Malapropism of the week

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Jessica Taylor & Danielle Kurtzleben, "This week in Trump's 'Alternative Facts'", NPR 1/29/2017

Less than 24 hours after White House press secretary had spouted numerous falsehoods about inauguration crowd size and more, Kellyanne Conway went on NBC's "Meet the Press" to defend him. In the process, the counselor to President Donald Trump coined a phrase that's now deigned to follow Trump throughout his presidency — "alternative facts."

I imagine that they meant "destined", not "deigned".

And this is probably a "Fay-Cutler malapropism", though it's possible that the writer(s) did genuinely mislearn or misremember the meaning of deign.

Obligatory screenshot:


  1. Theophylact said,

    January 30, 2017 @ 8:17 pm

    No, probably they meant "designed", and a typo omitted the "s".

  2. Theophylact said,

    January 30, 2017 @ 8:18 pm

    (Come to think of it, that doesn't make much sense.)

  3. mark dowson said,

    January 30, 2017 @ 9:04 pm

    "fated" may have been intended. Hard to see how "deigned" (or even "designed") is a malapropism or typo for that

  4. Malapropism of the week • Zhi Chinese said,

    January 30, 2017 @ 9:13 pm

    […] Source: Language Malapropism of the week […]

  5. Chris Waigl said,

    January 30, 2017 @ 9:16 pm

    Doomed? Ordained?

  6. John Shutt said,

    January 30, 2017 @ 9:48 pm

    Cupertino from a typo on "destined"?

  7. djbcjk said,

    January 30, 2017 @ 10:19 pm

    I agree with Chris Weigl; its probably a misremembering of 'ordained.' Or John Shutt's 'de(st)ined.'

    Good to see that Trumpf prefers 'alternative' over the now-universal malapropism of 'alternate.'

  8. empty said,

    January 30, 2017 @ 11:15 pm

    corrected to "destined":

  9. Lance Nathan said,

    January 30, 2017 @ 11:43 pm

    It could be a Fay-Cutler, but it also seems possible that it's a Cupertino.

  10. Guy said,

    January 31, 2017 @ 12:18 am

    A Cupertino is much more likely than a true malapropism, it seems to me.

  11. ajay said,

    January 31, 2017 @ 4:57 am

    No, no. Following Trump throughout his career is a terribly demeaning fate for any English phrase, but "alternative facts" has now very kindly deigned to do so.

  12. AntC said,

    January 31, 2017 @ 5:49 am

    @ajay you've nailed it!

    And in due course, "alternative facts" will deign to be spelled "lies".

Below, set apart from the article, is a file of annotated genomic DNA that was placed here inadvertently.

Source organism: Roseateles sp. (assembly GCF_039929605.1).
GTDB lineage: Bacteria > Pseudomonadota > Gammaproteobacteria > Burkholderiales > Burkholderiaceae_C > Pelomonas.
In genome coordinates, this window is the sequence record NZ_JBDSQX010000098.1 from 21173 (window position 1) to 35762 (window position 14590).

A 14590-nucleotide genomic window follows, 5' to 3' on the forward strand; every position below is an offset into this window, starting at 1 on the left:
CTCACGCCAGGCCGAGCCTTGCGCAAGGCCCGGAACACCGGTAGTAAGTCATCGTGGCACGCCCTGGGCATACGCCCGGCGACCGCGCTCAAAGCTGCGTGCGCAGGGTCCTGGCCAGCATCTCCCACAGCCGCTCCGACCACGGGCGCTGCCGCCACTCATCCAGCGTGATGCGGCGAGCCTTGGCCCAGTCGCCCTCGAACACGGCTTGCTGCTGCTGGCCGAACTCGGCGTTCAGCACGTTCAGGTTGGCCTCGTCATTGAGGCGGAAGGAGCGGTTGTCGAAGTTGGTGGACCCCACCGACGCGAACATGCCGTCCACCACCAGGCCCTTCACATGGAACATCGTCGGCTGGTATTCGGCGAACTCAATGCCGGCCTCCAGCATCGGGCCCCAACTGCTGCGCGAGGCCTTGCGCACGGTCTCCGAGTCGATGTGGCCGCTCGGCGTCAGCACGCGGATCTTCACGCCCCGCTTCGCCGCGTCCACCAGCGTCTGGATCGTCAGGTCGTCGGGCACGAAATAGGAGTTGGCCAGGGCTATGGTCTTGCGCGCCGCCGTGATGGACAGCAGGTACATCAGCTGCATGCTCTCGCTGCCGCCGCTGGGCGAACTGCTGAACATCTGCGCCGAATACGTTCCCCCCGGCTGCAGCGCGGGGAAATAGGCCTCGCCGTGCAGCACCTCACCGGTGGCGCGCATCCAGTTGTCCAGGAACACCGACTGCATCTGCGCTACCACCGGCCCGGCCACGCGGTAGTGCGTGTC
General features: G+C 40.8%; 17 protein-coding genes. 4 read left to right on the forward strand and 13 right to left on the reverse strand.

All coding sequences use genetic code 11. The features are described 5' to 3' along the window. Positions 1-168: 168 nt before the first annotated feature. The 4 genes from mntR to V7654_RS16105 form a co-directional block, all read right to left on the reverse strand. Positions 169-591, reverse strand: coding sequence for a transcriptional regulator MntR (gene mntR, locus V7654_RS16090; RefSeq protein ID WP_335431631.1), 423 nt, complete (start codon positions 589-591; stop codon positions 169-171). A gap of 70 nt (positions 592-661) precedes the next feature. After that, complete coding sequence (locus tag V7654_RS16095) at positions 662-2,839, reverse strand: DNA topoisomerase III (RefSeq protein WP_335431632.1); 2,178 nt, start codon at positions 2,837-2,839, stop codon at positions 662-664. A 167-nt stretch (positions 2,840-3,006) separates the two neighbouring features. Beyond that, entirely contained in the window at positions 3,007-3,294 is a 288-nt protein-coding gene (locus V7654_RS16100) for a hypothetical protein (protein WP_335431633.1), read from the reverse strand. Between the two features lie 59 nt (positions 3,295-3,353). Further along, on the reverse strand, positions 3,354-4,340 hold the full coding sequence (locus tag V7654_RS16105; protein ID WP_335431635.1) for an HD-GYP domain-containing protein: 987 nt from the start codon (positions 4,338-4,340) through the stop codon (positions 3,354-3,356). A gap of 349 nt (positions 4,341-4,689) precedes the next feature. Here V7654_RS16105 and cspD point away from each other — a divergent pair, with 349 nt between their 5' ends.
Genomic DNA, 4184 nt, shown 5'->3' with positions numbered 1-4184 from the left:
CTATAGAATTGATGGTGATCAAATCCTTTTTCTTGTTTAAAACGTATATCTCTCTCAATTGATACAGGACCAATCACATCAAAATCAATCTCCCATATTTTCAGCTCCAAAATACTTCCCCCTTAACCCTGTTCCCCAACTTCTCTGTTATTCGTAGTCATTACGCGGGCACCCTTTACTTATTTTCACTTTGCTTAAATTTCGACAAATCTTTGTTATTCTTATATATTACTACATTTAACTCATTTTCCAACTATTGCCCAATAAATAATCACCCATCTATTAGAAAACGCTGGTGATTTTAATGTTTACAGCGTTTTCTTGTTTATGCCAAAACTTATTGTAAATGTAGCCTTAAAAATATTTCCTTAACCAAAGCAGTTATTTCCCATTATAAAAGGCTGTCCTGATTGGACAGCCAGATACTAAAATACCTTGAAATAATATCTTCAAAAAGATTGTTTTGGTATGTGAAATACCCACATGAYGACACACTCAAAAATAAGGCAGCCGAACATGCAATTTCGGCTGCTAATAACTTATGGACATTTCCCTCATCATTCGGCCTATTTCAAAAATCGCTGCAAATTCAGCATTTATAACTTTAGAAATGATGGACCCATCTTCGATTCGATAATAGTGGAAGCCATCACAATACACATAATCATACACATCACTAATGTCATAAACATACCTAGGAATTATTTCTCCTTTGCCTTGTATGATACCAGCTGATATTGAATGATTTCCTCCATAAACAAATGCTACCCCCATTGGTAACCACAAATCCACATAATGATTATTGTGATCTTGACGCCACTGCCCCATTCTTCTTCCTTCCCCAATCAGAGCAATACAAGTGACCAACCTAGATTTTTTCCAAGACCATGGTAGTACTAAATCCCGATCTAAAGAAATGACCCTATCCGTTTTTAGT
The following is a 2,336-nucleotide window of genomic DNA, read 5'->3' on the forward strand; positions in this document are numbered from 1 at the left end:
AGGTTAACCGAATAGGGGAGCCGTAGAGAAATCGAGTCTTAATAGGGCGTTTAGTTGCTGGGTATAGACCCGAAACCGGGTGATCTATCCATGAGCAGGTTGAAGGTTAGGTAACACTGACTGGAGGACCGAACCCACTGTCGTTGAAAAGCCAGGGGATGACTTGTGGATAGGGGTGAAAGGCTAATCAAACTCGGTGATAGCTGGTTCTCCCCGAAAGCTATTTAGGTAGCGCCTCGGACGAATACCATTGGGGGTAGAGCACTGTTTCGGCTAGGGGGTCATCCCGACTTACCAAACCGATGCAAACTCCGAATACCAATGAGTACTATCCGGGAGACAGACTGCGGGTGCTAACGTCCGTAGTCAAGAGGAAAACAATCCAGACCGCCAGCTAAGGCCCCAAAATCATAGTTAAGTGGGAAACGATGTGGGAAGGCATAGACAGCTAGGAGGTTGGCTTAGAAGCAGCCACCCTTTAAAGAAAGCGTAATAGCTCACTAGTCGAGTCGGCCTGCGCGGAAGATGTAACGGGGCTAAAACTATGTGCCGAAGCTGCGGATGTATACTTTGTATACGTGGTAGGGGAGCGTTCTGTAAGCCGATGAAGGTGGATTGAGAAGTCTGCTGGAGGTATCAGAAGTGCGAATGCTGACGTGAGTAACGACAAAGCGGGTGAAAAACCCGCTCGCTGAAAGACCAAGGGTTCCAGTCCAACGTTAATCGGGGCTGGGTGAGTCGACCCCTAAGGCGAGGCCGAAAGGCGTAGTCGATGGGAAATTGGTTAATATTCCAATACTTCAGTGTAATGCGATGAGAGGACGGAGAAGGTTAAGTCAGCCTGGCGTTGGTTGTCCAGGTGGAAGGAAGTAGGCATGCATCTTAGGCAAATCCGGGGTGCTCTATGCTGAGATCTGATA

13. maidhc said,

    January 31, 2017 @ 1:23 pm

    My guess is that it was "destigned" which was then auto-corrected.

  14. JPL said,

    January 31, 2017 @ 6:04 pm

    When I heard the phrase "alternative facts" used to refer to lies, it immediately reminded me of Private Eye's classic "Ugandan discussions", as in "The minister invited her up to his room for Ugandan discussions." It lends itself to similar possibilities for satirical substitution.

  15. richardelguru said,

    February 1, 2017 @ 7:23 am


    I'm afraid your comment left me tired and emotional…

  16. Rod Johnson said,

    February 1, 2017 @ 9:48 am

    "Robert" above appears to be a spam bot.

    [(myl) Agreed. Now consigned (coigned?) to Spam Limbo.]

  17. Jonathan said,

    February 1, 2017 @ 11:12 am

    Interesting, because instead of "destined" I would have guessed "deemed."

  18. chris said,

    February 1, 2017 @ 11:05 pm

    "Alternative facts" sounds like the kind of phrase Stephen Colbert wishes he had thought of. I wonder if he regrets his retirement?

  19. Gabe Burns said,

    February 2, 2017 @ 10:01 am

    @chris "Retirement" is a strange word for hosting The Late Show. I don't recall specifically, but I'm pretty sure Stephen's had some fun with "alternative facts" already.

  20. Michael Stoler said,

    February 5, 2017 @ 6:12 pm

    I've seen "deign" misused more deliberately, e.g., Clarence Thomas's famous quote at his confirmation hearing: " is a high-tech lynching for uppity blacks who in any way deign to think for themselves," or John McWhorter, "When I think of Wilson, I always think of him…evicting black leaders from the Oval Office for deigning to express their grievances uncompromisingly." (Wall Street Journal, 28 Nov 2015: C.1) Confusing deign with dare?

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